Ferraro Quits Italian Coalition Over 'Sexist' Support for Man

Associated Press

Geraldine A. Ferraro has split with the Coalition of Italo-American Assns. over what she called a sexist endorsement by the group in November's elections.

The New York Daily News reported today that Ferraro, the unsuccessful 1984 Democratic candidate for vice president, resigned from the group because she was angry that the coalition backed incumbent Rep. Joseph DioGuardi over Democratic challenger Bella Abzug.

"How dare you use the mailing list and stationery to endorse Joe DioGuardi," she wrote to the group's president, William Fugazy, in a letter obtained by the News.

"Obviously, the fact that he had a highly 'qualified, competent and effective legislator' who happened to be a female, and Bella Abzug to boot, running against him moved you to act. I don't want anyone to think I endorse the sexist actions of your organization."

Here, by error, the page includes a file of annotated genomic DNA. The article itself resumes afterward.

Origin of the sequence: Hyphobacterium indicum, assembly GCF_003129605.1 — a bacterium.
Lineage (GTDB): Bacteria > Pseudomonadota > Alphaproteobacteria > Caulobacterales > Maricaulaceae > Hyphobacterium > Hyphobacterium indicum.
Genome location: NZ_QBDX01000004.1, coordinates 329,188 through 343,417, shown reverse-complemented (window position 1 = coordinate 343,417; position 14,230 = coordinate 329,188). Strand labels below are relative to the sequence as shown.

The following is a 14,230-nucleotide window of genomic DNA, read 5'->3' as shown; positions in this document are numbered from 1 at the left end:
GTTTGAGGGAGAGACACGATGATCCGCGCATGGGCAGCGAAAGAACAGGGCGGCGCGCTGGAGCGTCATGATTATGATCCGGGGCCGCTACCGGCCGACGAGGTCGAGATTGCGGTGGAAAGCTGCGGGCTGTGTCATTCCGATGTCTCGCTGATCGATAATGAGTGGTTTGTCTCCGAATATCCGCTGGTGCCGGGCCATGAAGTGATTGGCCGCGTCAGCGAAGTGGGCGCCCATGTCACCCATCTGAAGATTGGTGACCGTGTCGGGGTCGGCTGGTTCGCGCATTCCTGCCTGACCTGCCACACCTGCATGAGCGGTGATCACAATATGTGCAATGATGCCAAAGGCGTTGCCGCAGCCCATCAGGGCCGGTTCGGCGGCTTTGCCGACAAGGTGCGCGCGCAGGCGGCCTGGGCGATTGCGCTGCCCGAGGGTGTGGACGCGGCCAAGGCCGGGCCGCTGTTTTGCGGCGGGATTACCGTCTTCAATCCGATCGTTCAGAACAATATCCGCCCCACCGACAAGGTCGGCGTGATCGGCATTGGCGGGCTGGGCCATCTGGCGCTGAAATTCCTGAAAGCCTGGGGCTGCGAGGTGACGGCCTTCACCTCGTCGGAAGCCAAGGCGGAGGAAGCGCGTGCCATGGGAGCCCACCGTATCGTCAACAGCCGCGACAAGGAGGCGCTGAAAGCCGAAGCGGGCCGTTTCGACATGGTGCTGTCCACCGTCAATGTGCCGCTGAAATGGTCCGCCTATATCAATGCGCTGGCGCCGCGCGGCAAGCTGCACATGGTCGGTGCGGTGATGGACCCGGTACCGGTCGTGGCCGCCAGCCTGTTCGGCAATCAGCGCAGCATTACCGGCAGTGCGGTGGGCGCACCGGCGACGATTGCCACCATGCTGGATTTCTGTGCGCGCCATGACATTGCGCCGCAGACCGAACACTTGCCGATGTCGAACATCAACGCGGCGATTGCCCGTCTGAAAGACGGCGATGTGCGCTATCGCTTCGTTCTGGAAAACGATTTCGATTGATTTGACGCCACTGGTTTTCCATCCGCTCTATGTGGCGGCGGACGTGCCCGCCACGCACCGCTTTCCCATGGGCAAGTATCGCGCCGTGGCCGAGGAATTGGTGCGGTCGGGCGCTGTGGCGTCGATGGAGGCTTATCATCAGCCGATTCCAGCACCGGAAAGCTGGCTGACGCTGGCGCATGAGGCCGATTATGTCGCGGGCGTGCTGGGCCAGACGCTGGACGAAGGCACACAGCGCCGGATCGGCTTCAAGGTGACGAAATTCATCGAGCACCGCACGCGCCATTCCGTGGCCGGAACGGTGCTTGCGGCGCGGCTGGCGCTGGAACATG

Abzug represented a congressional district in New York City during the 1970s. Her failed bid for a congressional seat representing suburban Westchester County was seen as an attempt to make a political comeback.

The News also quoted a letter in which Fugazy responded to Ferraro's charges:

"I'm sorry you've chosen to assume that we were sexist in choosing a qualified Italian-American male as opposed to a qualified non-Italian-American female. We obviously don't agree, but please consider putting these differences aside for the long-range goal of advancing Italian-Americans, both men and women."

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